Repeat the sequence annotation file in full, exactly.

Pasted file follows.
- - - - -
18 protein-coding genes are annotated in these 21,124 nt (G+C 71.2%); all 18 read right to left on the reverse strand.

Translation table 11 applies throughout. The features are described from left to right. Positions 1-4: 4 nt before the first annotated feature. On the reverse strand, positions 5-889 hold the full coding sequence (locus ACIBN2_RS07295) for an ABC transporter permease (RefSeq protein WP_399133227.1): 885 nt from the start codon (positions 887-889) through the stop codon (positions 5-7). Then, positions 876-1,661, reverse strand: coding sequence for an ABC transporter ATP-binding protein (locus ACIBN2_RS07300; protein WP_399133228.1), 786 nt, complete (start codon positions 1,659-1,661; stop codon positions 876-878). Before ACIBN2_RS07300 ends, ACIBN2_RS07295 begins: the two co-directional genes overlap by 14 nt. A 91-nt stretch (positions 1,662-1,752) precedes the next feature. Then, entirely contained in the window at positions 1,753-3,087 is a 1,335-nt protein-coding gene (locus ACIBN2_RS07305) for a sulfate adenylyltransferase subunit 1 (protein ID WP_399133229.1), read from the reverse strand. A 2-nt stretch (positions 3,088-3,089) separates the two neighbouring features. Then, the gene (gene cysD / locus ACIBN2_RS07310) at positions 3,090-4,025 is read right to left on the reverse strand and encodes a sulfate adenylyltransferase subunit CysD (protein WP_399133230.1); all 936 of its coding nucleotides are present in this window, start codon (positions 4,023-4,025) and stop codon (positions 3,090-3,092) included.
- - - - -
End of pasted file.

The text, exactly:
18 protein-coding genes are annotated in these 21,124 nt (G+C 71.2%); all 18 read right to left on the reverse strand.

Translation table 11 applies throughout. The features are described from left to right. Positions 1-4: 4 nt before the first annotated feature. On the reverse strand, positions 5-889 hold the full coding sequence (locus ACIBN2_RS07295) for an ABC transporter permease (RefSeq protein WP_399133227.1): 885 nt from the start codon (positions 887-889) through the stop codon (positions 5-7). Then, positions 876-1,661, reverse strand: coding sequence for an ABC transporter ATP-binding protein (locus ACIBN2_RS07300; protein WP_399133228.1), 786 nt, complete (start codon positions 1,659-1,661; stop codon positions 876-878). Before ACIBN2_RS07300 ends, ACIBN2_RS07295 begins: the two co-directional genes overlap by 14 nt. A 91-nt stretch (positions 1,662-1,752) precedes the next feature. Then, entirely contained in the window at positions 1,753-3,087 is a 1,335-nt protein-coding gene (locus ACIBN2_RS07305) for a sulfate adenylyltransferase subunit 1 (protein ID WP_399133229.1), read from the reverse strand. A 2-nt stretch (positions 3,088-3,089) separates the two neighbouring features. Then, the gene (gene cysD / locus ACIBN2_RS07310) at positions 3,090-4,025 is read right to left on the reverse strand and encodes a sulfate adenylyltransferase subunit CysD (protein WP_399133230.1); all 936 of its coding nucleotides are present in this window, start codon (positions 4,023-4,025) and stop codon (positions 3,090-3,092) included.